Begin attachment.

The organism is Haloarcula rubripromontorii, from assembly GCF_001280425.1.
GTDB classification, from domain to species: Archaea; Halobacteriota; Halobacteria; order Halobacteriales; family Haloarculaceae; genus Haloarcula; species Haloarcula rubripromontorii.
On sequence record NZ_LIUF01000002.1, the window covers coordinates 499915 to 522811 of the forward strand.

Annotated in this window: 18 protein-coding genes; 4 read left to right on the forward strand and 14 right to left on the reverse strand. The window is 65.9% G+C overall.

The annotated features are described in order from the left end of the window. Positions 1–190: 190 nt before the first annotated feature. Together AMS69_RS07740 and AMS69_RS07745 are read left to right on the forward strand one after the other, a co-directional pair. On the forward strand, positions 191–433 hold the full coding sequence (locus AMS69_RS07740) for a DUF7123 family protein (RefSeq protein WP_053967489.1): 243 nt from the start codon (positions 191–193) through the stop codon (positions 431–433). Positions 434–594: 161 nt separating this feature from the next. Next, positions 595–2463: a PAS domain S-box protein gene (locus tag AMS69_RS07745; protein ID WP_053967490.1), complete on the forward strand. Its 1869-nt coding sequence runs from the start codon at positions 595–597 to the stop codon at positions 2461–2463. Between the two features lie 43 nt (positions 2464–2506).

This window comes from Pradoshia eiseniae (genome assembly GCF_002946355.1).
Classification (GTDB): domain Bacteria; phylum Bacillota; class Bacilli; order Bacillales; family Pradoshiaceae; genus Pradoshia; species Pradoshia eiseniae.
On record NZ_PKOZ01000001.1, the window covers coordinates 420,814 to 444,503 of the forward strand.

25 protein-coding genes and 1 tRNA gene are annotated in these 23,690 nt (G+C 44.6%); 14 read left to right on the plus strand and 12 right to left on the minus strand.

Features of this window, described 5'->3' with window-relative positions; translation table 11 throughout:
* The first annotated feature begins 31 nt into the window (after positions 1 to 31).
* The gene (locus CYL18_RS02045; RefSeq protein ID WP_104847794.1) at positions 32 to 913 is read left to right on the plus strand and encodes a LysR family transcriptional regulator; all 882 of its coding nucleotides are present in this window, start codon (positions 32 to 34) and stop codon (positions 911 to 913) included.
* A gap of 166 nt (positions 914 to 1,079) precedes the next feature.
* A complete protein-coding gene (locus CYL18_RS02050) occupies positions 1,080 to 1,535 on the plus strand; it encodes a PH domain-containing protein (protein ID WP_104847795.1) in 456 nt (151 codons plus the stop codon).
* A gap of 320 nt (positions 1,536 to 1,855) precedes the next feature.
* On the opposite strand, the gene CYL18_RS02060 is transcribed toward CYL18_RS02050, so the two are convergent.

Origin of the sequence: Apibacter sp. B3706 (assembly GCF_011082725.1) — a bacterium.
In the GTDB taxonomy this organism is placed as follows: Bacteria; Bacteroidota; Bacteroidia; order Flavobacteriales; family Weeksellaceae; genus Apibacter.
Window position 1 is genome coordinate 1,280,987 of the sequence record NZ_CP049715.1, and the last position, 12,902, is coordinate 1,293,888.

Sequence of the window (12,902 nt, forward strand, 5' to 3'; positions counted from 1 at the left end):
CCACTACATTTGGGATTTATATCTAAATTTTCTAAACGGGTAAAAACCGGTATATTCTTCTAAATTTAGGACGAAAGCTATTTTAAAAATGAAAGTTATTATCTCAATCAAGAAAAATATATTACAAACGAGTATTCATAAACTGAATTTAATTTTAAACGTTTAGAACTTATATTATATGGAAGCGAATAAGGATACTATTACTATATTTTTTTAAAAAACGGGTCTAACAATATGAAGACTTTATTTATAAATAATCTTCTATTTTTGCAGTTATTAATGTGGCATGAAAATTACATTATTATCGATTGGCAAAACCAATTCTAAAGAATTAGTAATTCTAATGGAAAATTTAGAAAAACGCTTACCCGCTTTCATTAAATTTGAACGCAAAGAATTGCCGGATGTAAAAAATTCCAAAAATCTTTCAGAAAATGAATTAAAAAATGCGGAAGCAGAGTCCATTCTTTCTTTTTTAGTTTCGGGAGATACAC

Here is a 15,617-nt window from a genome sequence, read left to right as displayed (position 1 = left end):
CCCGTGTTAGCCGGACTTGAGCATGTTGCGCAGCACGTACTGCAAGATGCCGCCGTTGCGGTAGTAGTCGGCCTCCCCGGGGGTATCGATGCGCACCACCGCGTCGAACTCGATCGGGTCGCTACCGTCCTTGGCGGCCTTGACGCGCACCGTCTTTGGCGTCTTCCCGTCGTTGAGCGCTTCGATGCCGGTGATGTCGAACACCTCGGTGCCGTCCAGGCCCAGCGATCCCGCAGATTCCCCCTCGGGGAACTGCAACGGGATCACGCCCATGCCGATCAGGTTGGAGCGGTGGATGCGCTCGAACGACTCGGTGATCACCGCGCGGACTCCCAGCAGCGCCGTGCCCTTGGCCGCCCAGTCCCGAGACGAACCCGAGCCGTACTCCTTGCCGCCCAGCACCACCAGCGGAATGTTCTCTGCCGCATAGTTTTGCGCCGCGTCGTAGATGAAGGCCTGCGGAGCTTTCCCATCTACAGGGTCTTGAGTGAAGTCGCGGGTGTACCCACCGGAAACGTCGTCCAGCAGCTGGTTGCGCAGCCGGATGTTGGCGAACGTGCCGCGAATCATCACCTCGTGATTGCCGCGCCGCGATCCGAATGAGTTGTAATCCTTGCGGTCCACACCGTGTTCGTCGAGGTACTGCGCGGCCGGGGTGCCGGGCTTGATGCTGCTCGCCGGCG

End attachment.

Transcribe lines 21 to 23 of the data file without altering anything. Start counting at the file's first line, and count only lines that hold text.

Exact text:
CCACTACATTTGGGATTTATATCTAAATTTTCTAAACGGGTAAAAACCGGTATATTCTTCTAAATTTAGGACGAAAGCTATTTTAAAAATGAAAGTTATTATCTCAATCAAGAAAAATATATTACAAACGAGTATTCATAAACTGAATTTAATTTTAAACGTTTAGAACTTATATTATATGGAAGCGAATAAGGATACTATTACTATATTTTTTTAAAAAACGGGTCTAACAATATGAAGACTTTATTTATAAATAATCTTCTATTTTTGCAGTTATTAATGTGGCATGAAAATTACATTATTATCGATTGGCAAAACCAATTCTAAAGAATTAGTAATTCTAATGGAAAATTTAGAAAAACGCTTACCCGCTTTCATTAAATTTGAACGCAAAGAATTGCCGGATGTAAAAAATTCCAAAAATCTTTCAGAAAATGAATTAAAAAATGCGGAAGCAGAGTCCATTCTTTCTTTTTTAGTTTCGGGAGATACAC

Here is a 15,617-nt window from a genome sequence, read left to right as displayed (position 1 = left end):
CCCGTGTTAGCCGGACTTGAGCATGTTGCGCAGCACGTACTGCAAGATGCCGCCGTTGCGGTAGTAGTCGGCCTCCCCGGGGGTATCGATGCGCACCACCGCGTCGAACTCGATCGGGTCGCTACCGTCCTTGGCGGCCTTGACGCGCACCGTCTTTGGCGTCTTCCCGTCGTTGAGCGCTTCGATGCCGGTGATGTCGAACACCTCGGTGCCGTCCAGGCCCAGCGATCCCGCAGATTCCCCCTCGGGGAACTGCAACGGGATCACGCCCATGCCGATCAGGTTGGAGCGGTGGATGCGCTCGAACGACTCGGTGATCACCGCGCGGACTCCCAGCAGCGCCGTGCCCTTGGCCGCCCAGTCCCGAGACGAACCCGAGCCGTACTCCTTGCCGCCCAGCACCACCAGCGGAATGTTCTCTGCCGCATAGTTTTGCGCCGCGTCGTAGATGAAGGCCTGCGGAGCTTTCCCATCTACAGGGTCTTGAGTGAAGTCGCGGGTGTACCCACCGGAAACGTCGTCCAGCAGCTGGTTGCGCAGCCGGATGTTGGCGAACGTGCCGCGAATCATCACCTCGTGATTGCCGCGCCGCGATCCGAATGAGTTGTAATCCTTGCGGTCCACACCGTGTTCGTCGAGGTACTGCGCGGCCGGGGTGCCGGGCTTGATGCTGCTCGCCGGCG